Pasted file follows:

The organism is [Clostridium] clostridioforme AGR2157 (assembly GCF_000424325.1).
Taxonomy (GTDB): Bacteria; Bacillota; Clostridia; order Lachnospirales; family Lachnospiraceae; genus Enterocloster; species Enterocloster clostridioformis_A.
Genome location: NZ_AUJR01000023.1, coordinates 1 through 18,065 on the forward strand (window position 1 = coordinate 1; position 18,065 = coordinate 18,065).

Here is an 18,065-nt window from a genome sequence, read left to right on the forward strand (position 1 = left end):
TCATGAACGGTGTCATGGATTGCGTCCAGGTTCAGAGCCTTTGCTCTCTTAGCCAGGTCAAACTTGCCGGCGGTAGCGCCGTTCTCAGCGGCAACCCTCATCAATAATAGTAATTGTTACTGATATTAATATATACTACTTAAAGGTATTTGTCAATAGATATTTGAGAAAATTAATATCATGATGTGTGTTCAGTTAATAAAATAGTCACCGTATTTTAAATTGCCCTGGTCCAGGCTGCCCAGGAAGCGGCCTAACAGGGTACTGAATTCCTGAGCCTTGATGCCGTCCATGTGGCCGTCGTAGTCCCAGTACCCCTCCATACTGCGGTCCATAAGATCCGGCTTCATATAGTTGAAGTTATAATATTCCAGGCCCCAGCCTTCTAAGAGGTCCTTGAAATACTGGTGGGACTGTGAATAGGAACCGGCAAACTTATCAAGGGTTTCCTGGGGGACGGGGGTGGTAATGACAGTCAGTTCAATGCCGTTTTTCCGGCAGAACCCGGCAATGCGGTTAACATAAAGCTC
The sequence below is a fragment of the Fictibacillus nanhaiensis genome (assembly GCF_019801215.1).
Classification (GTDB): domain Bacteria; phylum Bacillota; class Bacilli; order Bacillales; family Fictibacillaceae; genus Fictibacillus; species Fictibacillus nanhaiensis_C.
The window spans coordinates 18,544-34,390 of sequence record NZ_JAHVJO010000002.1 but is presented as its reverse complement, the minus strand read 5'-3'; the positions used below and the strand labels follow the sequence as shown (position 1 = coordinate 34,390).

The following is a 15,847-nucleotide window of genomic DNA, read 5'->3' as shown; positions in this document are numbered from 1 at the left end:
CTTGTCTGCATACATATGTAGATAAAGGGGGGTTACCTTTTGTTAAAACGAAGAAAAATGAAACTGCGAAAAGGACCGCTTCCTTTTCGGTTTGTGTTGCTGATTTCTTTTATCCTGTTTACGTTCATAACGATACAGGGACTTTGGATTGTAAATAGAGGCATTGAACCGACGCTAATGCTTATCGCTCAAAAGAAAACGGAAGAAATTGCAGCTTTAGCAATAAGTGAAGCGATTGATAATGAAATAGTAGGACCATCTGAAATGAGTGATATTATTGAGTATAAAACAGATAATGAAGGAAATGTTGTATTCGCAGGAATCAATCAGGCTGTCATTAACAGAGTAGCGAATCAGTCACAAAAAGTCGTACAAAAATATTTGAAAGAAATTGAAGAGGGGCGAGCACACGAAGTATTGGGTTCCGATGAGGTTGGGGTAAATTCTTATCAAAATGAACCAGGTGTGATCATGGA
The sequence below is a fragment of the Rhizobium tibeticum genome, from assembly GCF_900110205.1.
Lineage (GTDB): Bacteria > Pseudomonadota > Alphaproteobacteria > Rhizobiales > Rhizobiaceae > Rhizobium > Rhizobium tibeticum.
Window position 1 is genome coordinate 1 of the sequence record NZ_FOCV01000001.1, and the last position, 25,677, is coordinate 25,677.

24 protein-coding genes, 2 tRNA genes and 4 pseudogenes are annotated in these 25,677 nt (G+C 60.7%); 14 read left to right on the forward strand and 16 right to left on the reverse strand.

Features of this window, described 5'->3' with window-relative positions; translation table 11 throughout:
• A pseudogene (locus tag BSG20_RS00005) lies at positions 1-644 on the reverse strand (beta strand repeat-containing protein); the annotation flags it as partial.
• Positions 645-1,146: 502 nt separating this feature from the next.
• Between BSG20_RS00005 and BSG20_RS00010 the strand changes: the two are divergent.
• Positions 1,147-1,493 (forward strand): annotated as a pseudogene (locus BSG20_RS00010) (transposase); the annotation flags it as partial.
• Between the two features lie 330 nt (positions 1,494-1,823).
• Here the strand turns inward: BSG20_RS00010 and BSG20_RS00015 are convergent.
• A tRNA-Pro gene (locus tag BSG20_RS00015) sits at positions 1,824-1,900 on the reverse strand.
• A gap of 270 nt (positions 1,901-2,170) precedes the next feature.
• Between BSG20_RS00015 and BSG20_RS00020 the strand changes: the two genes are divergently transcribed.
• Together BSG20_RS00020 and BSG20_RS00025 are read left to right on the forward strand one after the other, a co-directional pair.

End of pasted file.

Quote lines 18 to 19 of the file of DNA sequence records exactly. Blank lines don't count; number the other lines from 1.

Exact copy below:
• Between BSG20_RS00005 and BSG20_RS00010 the strand changes: the two are divergent.
• Positions 1,147-1,493 (forward strand): annotated as a pseudogene (locus BSG20_RS00010) (transposase); the annotation flags it as partial.